The Arizona House has scheduled Thursday debates on a series of Republican-sponsored bills that would alter how citizen initiatives make the ballot that Democratic opponents and voting rights groups decry as an assault on voters' right to make their own laws.
The debates come as Republicans angered over voter approval of a minimum wage increase initiative in November and a failed marijuana legalization effort mount a full-court press to alter the rules that have been in place since statehood.
Among the bills is one that makes major changes in how signatures to qualify initiatives for the ballot are collected. It bans paying per signature and imposes a raft of new rules on the process.
One bill is sponsored by Republican Rep. Vince Leach, of Tucson, with backing from the Arizona Chamber of Commerce and Industry. They argue the changes are needed to prevent fraud and make signatures easier to challenge, and dispute that they're trying to make it harder for citizens to write their own laws.
Another proposal that was debated in the House Appropriations Committee late Wednesday asks voters to require signatures to be collected from each legislative district rather than statewide.
Republican Sen. Don Shooter, of Yuma, says his bill is designed to keep out-of-state backers from pushing initiatives in Arizona.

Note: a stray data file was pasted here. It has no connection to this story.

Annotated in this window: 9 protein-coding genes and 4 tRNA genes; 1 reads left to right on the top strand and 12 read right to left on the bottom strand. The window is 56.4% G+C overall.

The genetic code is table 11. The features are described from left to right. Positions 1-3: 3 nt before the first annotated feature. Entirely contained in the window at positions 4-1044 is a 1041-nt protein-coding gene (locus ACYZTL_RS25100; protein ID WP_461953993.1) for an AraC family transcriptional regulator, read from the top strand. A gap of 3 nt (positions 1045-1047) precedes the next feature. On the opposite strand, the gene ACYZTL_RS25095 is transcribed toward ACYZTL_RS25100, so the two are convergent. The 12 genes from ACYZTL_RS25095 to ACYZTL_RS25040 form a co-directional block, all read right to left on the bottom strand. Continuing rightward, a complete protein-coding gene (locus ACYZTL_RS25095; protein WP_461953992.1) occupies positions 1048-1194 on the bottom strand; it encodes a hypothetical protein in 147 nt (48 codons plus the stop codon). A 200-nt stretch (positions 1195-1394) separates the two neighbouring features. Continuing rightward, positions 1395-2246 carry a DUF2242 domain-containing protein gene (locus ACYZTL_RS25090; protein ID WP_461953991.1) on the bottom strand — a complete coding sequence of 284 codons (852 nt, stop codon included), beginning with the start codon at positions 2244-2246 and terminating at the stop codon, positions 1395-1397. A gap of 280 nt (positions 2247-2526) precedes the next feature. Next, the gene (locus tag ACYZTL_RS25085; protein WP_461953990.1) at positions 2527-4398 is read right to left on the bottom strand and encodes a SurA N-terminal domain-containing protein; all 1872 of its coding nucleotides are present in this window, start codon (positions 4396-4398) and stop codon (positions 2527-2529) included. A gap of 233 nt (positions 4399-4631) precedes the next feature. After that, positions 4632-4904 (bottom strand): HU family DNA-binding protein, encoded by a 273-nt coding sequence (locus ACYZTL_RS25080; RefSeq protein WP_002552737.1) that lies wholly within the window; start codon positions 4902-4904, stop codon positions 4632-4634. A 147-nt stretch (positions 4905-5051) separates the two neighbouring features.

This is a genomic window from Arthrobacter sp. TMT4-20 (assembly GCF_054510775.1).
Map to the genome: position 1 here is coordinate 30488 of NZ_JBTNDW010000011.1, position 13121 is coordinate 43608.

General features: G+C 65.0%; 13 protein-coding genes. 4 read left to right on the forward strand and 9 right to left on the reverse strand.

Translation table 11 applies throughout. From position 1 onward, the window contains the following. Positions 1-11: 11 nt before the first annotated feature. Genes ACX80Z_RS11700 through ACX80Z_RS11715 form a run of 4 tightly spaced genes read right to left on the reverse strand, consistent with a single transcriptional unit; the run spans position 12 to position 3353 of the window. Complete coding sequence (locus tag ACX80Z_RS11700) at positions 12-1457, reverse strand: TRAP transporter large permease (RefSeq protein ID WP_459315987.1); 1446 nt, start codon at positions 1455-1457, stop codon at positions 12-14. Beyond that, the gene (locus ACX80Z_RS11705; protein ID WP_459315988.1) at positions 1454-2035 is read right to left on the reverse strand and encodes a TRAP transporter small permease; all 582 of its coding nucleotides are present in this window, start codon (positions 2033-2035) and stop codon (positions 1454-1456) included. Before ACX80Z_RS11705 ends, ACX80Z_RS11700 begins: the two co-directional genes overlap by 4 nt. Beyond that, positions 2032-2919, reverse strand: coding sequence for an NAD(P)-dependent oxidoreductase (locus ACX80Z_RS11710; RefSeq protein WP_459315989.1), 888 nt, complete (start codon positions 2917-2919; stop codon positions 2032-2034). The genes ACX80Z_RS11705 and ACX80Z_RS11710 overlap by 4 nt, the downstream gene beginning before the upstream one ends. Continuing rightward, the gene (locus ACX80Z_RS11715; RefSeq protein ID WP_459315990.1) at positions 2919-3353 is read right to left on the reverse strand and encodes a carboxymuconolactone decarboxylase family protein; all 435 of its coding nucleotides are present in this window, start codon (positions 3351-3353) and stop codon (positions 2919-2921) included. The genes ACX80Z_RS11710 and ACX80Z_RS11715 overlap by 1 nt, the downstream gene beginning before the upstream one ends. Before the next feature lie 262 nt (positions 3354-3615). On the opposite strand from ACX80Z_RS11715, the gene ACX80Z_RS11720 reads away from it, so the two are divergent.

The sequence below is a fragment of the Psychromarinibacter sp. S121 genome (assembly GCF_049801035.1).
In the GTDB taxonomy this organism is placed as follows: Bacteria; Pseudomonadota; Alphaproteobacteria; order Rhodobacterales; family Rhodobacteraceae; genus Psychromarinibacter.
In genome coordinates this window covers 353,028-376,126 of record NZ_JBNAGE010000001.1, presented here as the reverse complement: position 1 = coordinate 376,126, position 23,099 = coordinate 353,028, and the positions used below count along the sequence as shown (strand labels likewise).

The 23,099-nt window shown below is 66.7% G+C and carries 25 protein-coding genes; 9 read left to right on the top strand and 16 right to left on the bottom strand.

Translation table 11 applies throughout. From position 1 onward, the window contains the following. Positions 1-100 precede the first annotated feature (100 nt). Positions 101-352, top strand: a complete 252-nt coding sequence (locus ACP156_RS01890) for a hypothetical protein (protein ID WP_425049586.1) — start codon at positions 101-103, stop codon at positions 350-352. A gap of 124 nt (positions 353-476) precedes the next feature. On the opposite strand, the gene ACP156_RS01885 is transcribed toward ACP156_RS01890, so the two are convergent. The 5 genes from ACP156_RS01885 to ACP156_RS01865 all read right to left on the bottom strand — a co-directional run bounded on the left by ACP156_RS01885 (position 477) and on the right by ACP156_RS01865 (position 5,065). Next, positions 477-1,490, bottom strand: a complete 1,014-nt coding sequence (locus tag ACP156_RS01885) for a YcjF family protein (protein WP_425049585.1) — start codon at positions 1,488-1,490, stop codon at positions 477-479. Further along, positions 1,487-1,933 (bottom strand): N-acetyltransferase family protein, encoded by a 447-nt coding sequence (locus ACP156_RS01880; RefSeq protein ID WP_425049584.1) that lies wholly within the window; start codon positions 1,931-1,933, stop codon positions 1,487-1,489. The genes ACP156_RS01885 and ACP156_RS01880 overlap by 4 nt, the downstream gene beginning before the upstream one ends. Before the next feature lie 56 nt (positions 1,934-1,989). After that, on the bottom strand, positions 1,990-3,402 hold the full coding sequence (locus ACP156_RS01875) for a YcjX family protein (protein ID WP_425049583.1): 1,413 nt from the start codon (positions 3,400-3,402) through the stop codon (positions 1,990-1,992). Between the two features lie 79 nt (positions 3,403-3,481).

"This to me addresses the fact that when the founders of Arizona put in the initiative process they did it so so that the people of Arizona could speak," Shooter said at the meeting. "It has subsequently become a testing ground for every liberal idiocy in the country."
Testimony from voting rights advocates at the hearing called that into question.
"There's a whole slew of bills trying to make initiatives even more difficult if not impossible," said Rivko Knox of the League of Women Voters of Arizona. "And it seems to me that this is a bill that is not trying to address a specific problem that you're talking about ... but more an issue of let's try to kill initiatives without formally saying to the people `let's repeal the initiative process."
Two others would repeal or modify the Voter Protection Act, which bars the Legislature from making substantive changes to voter-approved laws. Both are sponsored by Republican Sen. Michelle Ugenti-Rita, of Scottsdale.
One of Ugenti-Rita's bills would ask voters to repeal the Voter Protection Act, while another would exempt laws referred to the voters by the Legislature from its provisions.
Republicans argue that the Voter Protection Act, passed in 1998 after lawmakers rescinded some voter-approved measures, ties the hands of the Legislature and locks in spending even during economic downturns. The law prevents changes that do not "further the purpose" of an initiative or referendum and only allow chances with a 3/4 vote of the Legislature.